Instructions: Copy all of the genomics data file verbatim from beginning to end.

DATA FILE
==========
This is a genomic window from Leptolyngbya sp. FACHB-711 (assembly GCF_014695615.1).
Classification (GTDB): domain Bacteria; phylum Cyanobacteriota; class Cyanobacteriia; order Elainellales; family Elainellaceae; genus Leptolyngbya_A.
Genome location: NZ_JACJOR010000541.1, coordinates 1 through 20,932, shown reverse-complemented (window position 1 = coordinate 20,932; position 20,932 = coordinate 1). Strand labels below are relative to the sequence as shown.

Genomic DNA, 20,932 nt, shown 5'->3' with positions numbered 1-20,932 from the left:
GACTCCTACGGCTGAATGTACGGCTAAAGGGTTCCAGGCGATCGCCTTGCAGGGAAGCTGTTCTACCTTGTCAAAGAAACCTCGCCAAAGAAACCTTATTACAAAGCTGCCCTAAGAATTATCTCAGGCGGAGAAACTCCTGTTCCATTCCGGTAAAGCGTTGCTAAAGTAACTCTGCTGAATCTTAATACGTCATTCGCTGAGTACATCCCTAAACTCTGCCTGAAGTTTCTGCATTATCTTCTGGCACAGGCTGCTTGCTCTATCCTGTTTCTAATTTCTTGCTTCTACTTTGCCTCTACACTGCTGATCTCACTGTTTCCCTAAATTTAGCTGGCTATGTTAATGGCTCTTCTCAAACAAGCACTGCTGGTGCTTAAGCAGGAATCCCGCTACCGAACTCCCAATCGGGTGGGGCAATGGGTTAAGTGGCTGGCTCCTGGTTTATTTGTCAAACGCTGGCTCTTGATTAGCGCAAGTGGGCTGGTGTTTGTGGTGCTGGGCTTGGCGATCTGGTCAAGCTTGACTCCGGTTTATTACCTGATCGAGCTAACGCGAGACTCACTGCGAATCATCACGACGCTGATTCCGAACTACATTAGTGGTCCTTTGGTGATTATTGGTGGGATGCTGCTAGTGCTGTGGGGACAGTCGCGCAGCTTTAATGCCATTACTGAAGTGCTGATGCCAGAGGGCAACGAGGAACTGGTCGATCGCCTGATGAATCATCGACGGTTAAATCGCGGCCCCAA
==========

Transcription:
This is a genomic window from Leptolyngbya sp. FACHB-711 (assembly GCF_014695615.1).
Classification (GTDB): domain Bacteria; phylum Cyanobacteriota; class Cyanobacteriia; order Elainellales; family Elainellaceae; genus Leptolyngbya_A.
Genome location: NZ_JACJOR010000541.1, coordinates 1 through 20,932, shown reverse-complemented (window position 1 = coordinate 20,932; position 20,932 = coordinate 1). Strand labels below are relative to the sequence as shown.

Genomic DNA, 20,932 nt, shown 5'->3' with positions numbered 1-20,932 from the left:
GACTCCTACGGCTGAATGTACGGCTAAAGGGTTCCAGGCGATCGCCTTGCAGGGAAGCTGTTCTACCTTGTCAAAGAAACCTCGCCAAAGAAACCTTATTACAAAGCTGCCCTAAGAATTATCTCAGGCGGAGAAACTCCTGTTCCATTCCGGTAAAGCGTTGCTAAAGTAACTCTGCTGAATCTTAATACGTCATTCGCTGAGTACATCCCTAAACTCTGCCTGAAGTTTCTGCATTATCTTCTGGCACAGGCTGCTTGCTCTATCCTGTTTCTAATTTCTTGCTTCTACTTTGCCTCTACACTGCTGATCTCACTGTTTCCCTAAATTTAGCTGGCTATGTTAATGGCTCTTCTCAAACAAGCACTGCTGGTGCTTAAGCAGGAATCCCGCTACCGAACTCCCAATCGGGTGGGGCAATGGGTTAAGTGGCTGGCTCCTGGTTTATTTGTCAAACGCTGGCTCTTGATTAGCGCAAGTGGGCTGGTGTTTGTGGTGCTGGGCTTGGCGATCTGGTCAAGCTTGACTCCGGTTTATTACCTGATCGAGCTAACGCGAGACTCACTGCGAATCATCACGACGCTGATTCCGAACTACATTAGTGGTCCTTTGGTGATTATTGGTGGGATGCTGCTAGTGCTGTGGGGACAGTCGCGCAGCTTTAATGCCATTACTGAAGTGCTGATGCCAGAGGGCAACGAGGAACTGGTCGATCGCCTGATGAATCATCGACGGTTAAATCGCGGCCCCAA